Grants We Funded
In 2019, The Plastic Surgery Foundation (The PSF) awarded 33 investigator-initiated projects and allocated $891,274 to support the newest, clinically relevant research in plastic surgery.
The American Society of Plastic Surgeons/PSF leadership is committed to continuing to provide high levels of investigator-initiated research support to ensure that plastic surgeons have the needed research resources to be pioneers and innovators in advancing the practice of medicine.
Search The PSF database to have easy access to full-text grant abstracts from past PSF-funded research projects 2003 to present. All abstracts are the work of the Principal Investigators and were retrieved from their PSF grant applications. Several different filters may be applied to locate abstracts specific to a particular focus area, or PSF funding mechanism.
Tolerance Induction to Composite Tissue Allotransplantation
Xin Xiao Zheng MD
University of Pittsburgh
National Endowment for Plastic Surgery Grant
Hand or Upper Extremity
Nonspecific immunosuppression is the only established method currently available for sustaining a hand transplant that des not differ fundamentally from immunosuppression for organ transplantations. However, the requirement of lifetime immunosuppression to prevent composite tissue allotransplantation (CTA) rejection and the toxicity of immunosuppressive drugs has impeded the widespread clinical application. These complications can be particularly troublesome in CTA recipients who do not suffer from a life-threatening disease. This makes the decision for a risky chronic immunosuppression ethically debatable, and the ideal solution would be to get reliable protocols for inducing CTA tolerance.
Recently emerged importance of regulatory T cells (Treg) in allograft tolerance has lead to the concept that the balance between allospecific T effectors and Treg is crucial to tolerance induction. Enhanced allospecific Treg function has been reported to be necessary to induce allograft tolerance in experimental tolerogenic regimens. Thus, vigorous evaluation of the impact of conventional immunosuppressive drugs on Treg activation, proliferation and function is critical to develop new strategies for CTA tolerance. Cyclosporine (CsA) is a major contributor to improved short-term allograft outcome. However, CsA blocks interleukin-2 (IL-2) transcription and consequent IL-2 dependent regulation, we hypothesize that the addition of IL-2/Fc fusion protein, a long-lasting form of IL-2, to widely used clinic strategy of depletion and CsA will induce immunomodulation and promote hind-limb allograft tolerance. In deed our prelimanary data indicate IL-2/Fc plus anti-lymphcyte serum and CsA permit long-term hind-limb allograft survival.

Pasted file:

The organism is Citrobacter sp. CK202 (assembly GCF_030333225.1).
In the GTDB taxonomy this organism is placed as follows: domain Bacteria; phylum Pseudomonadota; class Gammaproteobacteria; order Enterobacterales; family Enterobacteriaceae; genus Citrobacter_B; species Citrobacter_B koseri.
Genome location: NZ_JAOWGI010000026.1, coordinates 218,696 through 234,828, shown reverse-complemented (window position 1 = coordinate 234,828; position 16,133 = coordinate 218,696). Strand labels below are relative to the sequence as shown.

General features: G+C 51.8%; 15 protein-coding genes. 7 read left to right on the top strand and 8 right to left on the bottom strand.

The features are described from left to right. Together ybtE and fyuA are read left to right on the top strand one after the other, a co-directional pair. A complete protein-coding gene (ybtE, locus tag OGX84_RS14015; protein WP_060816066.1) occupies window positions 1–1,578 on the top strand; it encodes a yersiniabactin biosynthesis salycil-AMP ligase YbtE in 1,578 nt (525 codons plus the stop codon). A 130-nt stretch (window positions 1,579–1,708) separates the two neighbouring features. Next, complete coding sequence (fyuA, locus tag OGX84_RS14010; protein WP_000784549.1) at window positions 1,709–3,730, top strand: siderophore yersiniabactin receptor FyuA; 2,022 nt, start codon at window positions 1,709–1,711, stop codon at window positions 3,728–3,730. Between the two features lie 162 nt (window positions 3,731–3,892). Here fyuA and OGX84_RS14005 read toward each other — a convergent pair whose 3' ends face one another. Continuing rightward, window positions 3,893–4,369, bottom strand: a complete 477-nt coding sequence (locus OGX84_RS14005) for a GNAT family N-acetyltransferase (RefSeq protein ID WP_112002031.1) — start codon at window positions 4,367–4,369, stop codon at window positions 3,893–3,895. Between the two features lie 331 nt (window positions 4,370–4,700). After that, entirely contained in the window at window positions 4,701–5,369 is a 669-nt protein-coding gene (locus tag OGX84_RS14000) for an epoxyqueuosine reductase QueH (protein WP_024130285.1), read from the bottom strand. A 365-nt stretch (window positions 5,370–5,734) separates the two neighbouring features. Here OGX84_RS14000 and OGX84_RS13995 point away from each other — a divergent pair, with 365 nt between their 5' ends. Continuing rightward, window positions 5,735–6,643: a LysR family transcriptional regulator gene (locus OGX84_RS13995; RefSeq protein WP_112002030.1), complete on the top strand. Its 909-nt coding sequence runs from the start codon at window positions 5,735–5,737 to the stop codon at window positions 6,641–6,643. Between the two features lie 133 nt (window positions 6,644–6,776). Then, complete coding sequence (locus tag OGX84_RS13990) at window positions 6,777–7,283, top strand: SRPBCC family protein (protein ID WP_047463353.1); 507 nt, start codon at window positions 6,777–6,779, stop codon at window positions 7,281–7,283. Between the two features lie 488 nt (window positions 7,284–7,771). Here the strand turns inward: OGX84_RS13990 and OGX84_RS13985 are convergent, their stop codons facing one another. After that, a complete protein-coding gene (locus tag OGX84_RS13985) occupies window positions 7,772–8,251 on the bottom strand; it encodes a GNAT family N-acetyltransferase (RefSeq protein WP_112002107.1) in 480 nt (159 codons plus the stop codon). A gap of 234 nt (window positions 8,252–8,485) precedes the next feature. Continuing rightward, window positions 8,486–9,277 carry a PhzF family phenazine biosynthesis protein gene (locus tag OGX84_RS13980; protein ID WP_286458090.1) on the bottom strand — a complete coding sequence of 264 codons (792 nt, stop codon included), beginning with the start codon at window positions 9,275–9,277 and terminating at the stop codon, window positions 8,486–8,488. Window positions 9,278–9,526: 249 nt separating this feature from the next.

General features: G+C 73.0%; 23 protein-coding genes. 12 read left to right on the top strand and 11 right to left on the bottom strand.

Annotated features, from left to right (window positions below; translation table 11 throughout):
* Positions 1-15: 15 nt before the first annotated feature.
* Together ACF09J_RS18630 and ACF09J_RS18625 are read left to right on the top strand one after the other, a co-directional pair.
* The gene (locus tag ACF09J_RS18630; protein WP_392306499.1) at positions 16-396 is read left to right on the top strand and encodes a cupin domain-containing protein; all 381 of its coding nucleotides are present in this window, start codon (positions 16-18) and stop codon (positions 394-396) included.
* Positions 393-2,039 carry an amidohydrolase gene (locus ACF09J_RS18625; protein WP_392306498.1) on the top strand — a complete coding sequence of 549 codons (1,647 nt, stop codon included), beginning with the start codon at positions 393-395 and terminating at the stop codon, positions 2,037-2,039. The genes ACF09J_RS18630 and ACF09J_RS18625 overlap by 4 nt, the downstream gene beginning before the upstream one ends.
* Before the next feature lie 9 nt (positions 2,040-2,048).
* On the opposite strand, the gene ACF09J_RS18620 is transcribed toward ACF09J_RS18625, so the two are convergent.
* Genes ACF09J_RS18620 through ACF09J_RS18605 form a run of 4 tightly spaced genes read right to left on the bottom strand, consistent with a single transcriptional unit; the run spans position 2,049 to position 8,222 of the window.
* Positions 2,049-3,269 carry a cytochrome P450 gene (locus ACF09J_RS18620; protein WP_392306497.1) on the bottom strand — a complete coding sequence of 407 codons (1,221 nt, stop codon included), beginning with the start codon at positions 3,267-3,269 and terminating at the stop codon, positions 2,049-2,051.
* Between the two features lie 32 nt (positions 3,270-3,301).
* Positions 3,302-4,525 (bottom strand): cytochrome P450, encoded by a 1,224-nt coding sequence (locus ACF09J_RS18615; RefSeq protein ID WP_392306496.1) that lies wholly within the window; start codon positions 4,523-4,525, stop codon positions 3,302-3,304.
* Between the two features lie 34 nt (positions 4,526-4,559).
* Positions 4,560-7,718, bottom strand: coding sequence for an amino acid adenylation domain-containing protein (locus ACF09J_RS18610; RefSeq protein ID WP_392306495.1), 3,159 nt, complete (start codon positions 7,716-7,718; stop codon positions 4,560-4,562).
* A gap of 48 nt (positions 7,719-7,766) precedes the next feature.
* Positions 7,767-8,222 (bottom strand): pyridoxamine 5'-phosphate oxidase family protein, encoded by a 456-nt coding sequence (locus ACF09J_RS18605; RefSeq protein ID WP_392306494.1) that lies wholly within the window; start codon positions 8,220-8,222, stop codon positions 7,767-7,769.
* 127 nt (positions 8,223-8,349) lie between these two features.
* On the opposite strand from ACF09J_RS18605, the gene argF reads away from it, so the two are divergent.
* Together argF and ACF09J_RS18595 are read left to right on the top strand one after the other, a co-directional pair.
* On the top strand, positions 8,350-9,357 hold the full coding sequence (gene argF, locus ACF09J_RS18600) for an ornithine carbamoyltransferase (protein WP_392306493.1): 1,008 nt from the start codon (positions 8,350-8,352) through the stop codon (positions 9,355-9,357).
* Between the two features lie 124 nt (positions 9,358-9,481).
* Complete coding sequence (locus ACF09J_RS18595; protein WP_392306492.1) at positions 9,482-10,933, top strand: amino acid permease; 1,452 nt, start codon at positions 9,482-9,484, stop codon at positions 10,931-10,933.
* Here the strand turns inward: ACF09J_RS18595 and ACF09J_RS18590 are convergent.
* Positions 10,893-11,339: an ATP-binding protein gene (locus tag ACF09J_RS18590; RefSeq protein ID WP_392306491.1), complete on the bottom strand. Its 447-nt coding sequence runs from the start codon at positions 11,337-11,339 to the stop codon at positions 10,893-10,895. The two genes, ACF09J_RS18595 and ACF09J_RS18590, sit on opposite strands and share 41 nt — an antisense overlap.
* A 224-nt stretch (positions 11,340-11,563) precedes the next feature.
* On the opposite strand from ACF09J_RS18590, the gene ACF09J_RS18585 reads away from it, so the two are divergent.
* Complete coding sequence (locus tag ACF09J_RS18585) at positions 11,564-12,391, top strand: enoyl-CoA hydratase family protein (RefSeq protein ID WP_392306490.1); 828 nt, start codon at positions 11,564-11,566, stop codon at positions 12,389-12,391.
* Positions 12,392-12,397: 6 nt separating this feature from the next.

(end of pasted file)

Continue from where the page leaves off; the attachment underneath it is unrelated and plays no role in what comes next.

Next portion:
In this project we will i) further define the mechanisms by which this novel strategy promotes CTA tolerance; ii) develop a clinic relevant immune monitoring system for rejection and tolerance; iii) optimize the treatment protocol to induce CTA tolerance.
Xin Xiao Zheng, MD is an Associate Professor in Surgery, has recently joined the UPMC Division of Plastic and Reconstructive Surgery. He is a Director of Protein Therapeutic Core of Starzl Transplantation Institute of UPMC. Dr. Zheng has made original and significant contributions to the field of the basic mechanisms and therapeutic strategies that generate and maintain peripheral tolerance that involve the roles of co-stimulatory molecules, cytokine milieu, newly identified Tim molecules, activation induced apoptosis, T regulatory cells in autoimmune diseases and allograft rejection and tolerance. By utilizing autoimmune and alloimmune animal models on one hand, and "home-made" fusion proteins as unique experimental and therapeutic reagents, Dr. Zheng has studied the mechanisms of peripheral tolerance and developed novel therapeutic strategies to tip the immune balance towards a cure for autoimmune diseases and allografts tolerance safely. Currently, Dr. Zheng focuses his research on composite tissue transplantation tolerance.